DNA methylation is a major epigenetic modification involving the addition of a methyl group to the 5 position of cytosine by DNA methyltransferase to form 5-methylcytosine (5-mC). This epigenetic mark has the power to turn genes on or off and can be inherited through cell division. DNA methylation was the first epigenetic mark to be discovered and it plays an important role in normal human development, aging, tumorigenesis, and other genetic and epigenetic diseases. Similarly, DNA hydroxymethylation, caused by oxidation of 5-mC through the TET family of enzymes, was further discovered to be involved in controlling gene expression and is a key DNA demethylation process as part of the DNA methylation cycle.
Techniques to measure 5-mC have developed over the years and can vary from heat-based to chemical-based methods. Bisulfite conversion is a popular technique used for preparing DNA for methylation analysis on a gene-specific level. This process converts cytosine to uracil while leaving 5-methylcytosine intact to allow methylation analysis at single-nucleotide resolution. Not only is efficient conversion necessary, but recovery must be optimal due to the harsh chemical reaction which often degrades the DNA.
Obtaining an overall view of a sample’s methylation status is a smart way to pre-screen your samples before pursuing downstream applications. Our MethylFlash global DNA methylation pre-screening tools can be used prior to more in depth investigation and costly sequencing. Conventional methods such as mass spectrometry or chromatography, which require expensive equipment or specialized expertise, are not necessary for this ELISA-based method. Also, unlike LUMA or LINE-1, Alu, and LTR-based assays, MethylFlash technology directly quantifies actual global DNA methylation.
Additional methods for investigating DNA methylation include an antibody-based technique known as methylated DNA immunoprecipitation (MeDIP) that is used for studying gene-specific DNA methylation on a genome-wide scale, activity/inhibition assays that measure DNA methyltransferase (DNMT) and other enzymes related to the process of DNA methylation, as well as an amplification technique involving methylation-specific PCR (MS-qPCR) that is used for studying gene or sequence-specific DNA methylation.
Bisulfite conversion is a popular technique used to study DNA methylation that involves converting cytosine to uracil while leaving 5-methylcytosine (5-mC) intact. Bisulfite and sodium bisulfite based methods are common approaches for preparing genomic DNA ...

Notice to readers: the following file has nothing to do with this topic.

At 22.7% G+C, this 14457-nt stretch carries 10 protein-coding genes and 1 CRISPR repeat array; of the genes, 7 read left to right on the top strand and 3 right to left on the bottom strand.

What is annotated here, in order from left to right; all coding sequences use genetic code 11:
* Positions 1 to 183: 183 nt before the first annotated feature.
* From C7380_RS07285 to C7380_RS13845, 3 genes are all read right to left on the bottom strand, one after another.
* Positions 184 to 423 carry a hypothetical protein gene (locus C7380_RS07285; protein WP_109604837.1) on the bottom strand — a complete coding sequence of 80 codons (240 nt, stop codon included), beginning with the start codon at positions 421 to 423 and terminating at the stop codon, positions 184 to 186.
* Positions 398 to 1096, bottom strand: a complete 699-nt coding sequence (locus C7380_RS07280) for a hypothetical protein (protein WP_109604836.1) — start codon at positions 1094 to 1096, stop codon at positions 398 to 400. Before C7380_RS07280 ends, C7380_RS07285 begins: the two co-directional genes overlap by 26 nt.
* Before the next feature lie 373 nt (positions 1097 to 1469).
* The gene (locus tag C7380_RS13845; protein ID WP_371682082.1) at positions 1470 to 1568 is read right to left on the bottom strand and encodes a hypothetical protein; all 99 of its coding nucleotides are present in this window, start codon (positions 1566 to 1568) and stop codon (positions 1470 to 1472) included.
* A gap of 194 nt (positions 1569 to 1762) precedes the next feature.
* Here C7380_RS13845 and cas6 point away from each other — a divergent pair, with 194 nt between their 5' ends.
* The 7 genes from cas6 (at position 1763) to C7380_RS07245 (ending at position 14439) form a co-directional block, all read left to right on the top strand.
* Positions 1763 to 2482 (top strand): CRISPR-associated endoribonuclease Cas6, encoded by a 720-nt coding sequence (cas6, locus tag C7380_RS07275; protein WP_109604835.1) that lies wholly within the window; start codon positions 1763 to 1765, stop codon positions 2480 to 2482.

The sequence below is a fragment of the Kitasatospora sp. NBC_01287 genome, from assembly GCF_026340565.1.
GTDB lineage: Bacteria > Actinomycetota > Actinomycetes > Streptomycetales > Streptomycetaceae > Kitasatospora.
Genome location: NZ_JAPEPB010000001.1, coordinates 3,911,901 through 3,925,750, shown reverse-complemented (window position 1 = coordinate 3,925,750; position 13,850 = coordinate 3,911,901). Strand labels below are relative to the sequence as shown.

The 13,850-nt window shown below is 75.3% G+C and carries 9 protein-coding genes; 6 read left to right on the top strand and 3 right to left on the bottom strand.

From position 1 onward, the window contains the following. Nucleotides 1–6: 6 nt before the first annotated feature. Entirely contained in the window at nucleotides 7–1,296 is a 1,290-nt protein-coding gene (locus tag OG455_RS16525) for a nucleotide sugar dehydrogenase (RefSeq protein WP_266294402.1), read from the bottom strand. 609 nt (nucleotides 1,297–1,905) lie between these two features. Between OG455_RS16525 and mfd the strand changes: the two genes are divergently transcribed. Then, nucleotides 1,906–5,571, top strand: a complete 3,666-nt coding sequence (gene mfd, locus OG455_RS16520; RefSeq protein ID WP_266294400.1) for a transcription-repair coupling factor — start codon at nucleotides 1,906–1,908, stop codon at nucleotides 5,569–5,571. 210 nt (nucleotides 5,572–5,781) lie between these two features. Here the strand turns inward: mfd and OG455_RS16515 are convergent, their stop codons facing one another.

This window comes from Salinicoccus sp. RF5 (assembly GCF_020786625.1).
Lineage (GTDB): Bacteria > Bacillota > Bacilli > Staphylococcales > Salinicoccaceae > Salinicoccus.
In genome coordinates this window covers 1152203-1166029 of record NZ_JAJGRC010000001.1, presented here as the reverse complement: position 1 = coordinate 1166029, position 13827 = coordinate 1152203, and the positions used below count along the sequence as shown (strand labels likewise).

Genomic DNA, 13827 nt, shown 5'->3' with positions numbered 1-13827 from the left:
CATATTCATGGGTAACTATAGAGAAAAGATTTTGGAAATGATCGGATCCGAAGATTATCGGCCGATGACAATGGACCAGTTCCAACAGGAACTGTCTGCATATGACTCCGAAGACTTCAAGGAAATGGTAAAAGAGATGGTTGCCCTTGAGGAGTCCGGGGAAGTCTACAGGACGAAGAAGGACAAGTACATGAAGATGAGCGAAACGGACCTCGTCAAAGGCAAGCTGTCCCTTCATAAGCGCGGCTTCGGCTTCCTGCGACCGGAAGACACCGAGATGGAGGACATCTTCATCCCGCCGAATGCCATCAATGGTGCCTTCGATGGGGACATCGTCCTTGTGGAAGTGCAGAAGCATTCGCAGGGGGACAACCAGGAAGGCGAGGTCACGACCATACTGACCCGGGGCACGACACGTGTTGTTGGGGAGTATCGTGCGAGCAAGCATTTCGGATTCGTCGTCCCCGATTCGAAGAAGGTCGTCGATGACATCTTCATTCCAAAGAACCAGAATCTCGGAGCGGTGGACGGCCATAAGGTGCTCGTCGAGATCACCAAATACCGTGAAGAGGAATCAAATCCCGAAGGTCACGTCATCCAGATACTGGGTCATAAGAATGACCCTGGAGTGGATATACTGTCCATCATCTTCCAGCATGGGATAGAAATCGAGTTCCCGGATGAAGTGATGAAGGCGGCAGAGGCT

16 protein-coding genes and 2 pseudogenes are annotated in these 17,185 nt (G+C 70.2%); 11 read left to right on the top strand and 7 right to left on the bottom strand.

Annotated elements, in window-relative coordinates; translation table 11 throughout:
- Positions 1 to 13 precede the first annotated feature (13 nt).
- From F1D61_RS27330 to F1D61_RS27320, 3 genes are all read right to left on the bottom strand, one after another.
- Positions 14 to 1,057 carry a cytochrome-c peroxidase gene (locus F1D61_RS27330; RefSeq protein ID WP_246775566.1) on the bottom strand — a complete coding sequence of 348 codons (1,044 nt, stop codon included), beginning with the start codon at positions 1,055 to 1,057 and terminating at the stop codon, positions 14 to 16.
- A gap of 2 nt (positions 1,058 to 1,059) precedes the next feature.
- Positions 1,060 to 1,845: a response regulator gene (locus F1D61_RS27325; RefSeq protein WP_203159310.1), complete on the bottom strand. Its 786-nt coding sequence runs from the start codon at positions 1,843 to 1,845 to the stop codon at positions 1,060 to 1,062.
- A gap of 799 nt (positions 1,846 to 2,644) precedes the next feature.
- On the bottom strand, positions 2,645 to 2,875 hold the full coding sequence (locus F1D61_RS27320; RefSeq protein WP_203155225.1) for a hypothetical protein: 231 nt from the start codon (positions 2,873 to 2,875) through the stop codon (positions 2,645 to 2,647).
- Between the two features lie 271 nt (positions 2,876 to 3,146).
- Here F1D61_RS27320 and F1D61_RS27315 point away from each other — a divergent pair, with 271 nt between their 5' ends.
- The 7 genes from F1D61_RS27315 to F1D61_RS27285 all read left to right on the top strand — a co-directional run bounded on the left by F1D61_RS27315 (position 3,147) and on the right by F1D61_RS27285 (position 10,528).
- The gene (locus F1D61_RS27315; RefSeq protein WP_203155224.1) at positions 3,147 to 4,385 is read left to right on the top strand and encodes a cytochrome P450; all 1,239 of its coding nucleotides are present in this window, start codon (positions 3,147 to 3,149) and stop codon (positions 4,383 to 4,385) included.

DNA methylation plays an important role in normal organismal development and in cellular differentiation in higher organisms. Gene expression, as well as the development of nearly all types of cancer, are also tied to DNA methylation. For example, global decrease in 5-methylcytosine content (DNA hypomethylation) is likely caused by methyl-deficiency due to a variety of environmental influences, and has been proposed as a molecular marker in multiple biological processes such as cancer. Global quantification of DNA methylation is crucial for understanding the roles that gene expression and silencing play in the development of cancer and other diseases.
Methylated DNA immunoprecipitation (meDIP) is a large scale antibody-based technique that is used to enrich and capture methylated DNA fragments for use in gene-specific DNA methylation studies on a genome wide scale. Following meDIP approaches, DNA methylation can be analyzed using a variety of downstream applications including meDIP-PCR, meDIP-ChIP, and meDIP-sequencing.
DNA methyltransferases, or DNMTs, catalyze DNA methylation by adding methyl groups to the 5-carbon position of the cytosine ring, resulting in 5-methylcytosine. The various types of DNMTs are responsible for the maintenance and establishment of DNA methylation patterns. The ten-eleven translocation, or TET, family of 5-mC hydroxylase enzymes including TET1 are responsible for oxidizing 5-methylcytosine into 5-hydroxymethylcytosine. Measuring DNMT and TET amounts, activity, and inhibition levels will allow us to better understand the relationships between cytosine, 5-methylcytosine, and 5-hydroxymethylcytosine as part of the DNA methylation and DNA demethylation cycle. This in turn can help us start to better understand and use these findings to find and fight epigenetic diseases.
Methylation specific PCR (MSP or MS-PCR) and bisulfite sequencing are some of the most commonly used methods for analyzing gene or sequence-specific DNA methylation data, usually after bisulfite treatment of DNA. After conversion, selective methylation amplification of a target region of methylated sequences with methylation primers is often necessary in methylation analysis protocols.